Keselowski was the center of attention, and NASCAR seemed trendy and hip _ a description its executives surely adored.
Turns out, tweeting from the car isn’t cool with NASCAR.
Keselowski was fined $25,000 on Monday for tweeting during the red flag at Phoenix International Raceway. The punishment was confusing to fans who vented on Twitter, of course, wondering why Keselowski was punished for Sunday’s tweets when he was celebrated by NASCAR for doing the exact same thing in February’s season-opening race.
Some alleged the Sprint Cup Series points leader was actually being disciplined for his profanity-laced outburst after Sunday’s crash- and fight-marred race.
NASCAR spokesman Kerry Tharp on Tuesday dismissed the conspiracy theories, and said drivers had been told after the Daytona 500 that electronic devices _ including cellphones _ could not be carried inside the race cars going forward.
“Brad’s tweeting at the Daytona 500 was really our first introduction to the magnitude of the social media phenomenon at the race track, especially how we saw it unfold that evening,” Tharp said. “We encourage our drivers to participate in social media. We feel we have the most liberal social media policy in all of sports, and the access we provide is the best in all of sports.
“But we also have rules that pertain to competition that need to be enforced and abided by. Once the 500 took place, and in the days and weeks following the 500, NASCAR communicated to the drivers and teams that while social media was encouraged and we promoted it, the language in the rule book was clear and that drivers couldn’t carry onboard their cars electronic devices, like a phone.”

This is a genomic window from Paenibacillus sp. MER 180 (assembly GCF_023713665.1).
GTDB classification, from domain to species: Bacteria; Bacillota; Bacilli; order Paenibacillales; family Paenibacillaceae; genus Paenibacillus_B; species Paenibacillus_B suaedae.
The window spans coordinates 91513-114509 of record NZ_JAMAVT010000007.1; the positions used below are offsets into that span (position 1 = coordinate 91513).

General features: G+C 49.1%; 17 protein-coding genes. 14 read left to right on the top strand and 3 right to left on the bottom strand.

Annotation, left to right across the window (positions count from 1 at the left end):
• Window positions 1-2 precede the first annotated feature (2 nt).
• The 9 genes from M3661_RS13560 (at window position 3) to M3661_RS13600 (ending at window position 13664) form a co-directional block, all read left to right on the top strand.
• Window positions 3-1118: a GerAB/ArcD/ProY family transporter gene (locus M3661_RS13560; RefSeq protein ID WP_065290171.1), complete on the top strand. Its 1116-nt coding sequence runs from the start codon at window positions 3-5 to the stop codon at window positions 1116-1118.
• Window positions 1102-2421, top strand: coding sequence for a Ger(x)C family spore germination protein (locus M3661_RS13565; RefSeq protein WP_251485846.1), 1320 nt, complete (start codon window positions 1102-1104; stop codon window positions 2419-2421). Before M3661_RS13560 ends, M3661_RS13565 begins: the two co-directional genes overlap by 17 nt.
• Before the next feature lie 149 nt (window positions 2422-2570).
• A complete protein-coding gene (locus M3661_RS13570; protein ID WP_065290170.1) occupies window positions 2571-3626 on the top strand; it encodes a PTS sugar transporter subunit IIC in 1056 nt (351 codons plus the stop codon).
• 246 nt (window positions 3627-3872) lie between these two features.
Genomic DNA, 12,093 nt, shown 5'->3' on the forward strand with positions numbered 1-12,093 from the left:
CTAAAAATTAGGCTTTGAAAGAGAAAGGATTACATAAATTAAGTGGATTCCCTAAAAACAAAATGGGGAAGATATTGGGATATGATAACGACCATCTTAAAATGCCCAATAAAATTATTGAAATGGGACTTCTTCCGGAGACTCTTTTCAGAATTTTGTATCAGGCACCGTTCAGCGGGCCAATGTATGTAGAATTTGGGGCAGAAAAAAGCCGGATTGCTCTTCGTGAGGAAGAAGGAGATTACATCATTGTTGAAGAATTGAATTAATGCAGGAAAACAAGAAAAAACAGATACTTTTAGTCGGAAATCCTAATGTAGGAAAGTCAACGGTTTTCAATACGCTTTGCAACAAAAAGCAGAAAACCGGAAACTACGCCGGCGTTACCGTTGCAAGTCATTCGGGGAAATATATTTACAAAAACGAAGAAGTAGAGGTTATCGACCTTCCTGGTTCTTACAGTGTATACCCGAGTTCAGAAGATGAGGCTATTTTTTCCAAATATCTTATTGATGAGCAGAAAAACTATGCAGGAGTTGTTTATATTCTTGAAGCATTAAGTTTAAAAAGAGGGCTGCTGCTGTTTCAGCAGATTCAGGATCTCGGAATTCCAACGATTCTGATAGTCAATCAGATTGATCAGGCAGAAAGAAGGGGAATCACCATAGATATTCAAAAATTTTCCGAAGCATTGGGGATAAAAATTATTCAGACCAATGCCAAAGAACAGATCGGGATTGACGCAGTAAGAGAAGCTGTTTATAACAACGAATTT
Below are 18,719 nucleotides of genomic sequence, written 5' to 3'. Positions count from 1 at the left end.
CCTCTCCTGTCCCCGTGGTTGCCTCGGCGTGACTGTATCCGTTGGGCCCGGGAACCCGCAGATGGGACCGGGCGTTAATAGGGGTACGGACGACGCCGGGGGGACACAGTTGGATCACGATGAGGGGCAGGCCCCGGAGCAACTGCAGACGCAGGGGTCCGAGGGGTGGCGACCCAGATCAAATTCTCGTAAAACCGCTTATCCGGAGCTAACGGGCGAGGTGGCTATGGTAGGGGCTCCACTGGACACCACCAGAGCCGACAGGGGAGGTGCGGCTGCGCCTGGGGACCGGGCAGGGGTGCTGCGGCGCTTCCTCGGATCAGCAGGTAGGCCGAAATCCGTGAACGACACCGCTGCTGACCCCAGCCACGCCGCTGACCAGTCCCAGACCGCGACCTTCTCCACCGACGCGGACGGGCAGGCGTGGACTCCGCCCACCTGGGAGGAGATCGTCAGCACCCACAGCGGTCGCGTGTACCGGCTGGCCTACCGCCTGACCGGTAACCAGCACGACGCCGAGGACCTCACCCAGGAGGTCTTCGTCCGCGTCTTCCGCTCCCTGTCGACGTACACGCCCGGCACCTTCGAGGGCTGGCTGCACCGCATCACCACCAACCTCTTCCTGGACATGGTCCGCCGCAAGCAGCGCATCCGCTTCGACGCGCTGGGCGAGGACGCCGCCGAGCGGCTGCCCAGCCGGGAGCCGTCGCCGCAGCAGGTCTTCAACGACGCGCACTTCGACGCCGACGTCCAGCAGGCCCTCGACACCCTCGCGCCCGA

Keselowski, who takes a 20-point lead over Jimmie Johnson into Sunday’s season finale in his quest to win his first Sprint Cup Series title, has not commented on his penalty.
But with the championship on the line, his crew chief indicated Tuesday he’ll be doing his best to keep the phone out of the No. 2 Dodge this weekend.
“Never even crossed my mind, to be honest with you,” Paul Wolfe said. “We get so involved in worrying about how to make the race car go around the track that, obviously, Brad’s cellphone is not on my mind a whole lot. I’ll definitely remind him this weekend.”
The Daytona 500 was stopped for nearly two hours when Juan Pablo Montoya crashed into a jet dryer that was cleaning the track during a caution period. The crash caused a fuel explosion, and Keselowski used his phone to tweet pictures, answer questions and give updates on the cleanup during the delay.
The race, which had been rained out for the first time in 54 runnings, was being aired on Monday night in prime time for the first time in history and Keselowski’s tweeting drew worldwide headlines.
Afterward, NASCAR specifically said Keselowski did not violate a rule barring onboard electronic devices and would not be penalized.
“Nothing we’ve seen from Brad violates any current rules pertaining to the use of social media during races,” NASCAR said the day after the race. “We encourage our drivers to use social media to express themselves as long as they do so without risking their safety or that of others.”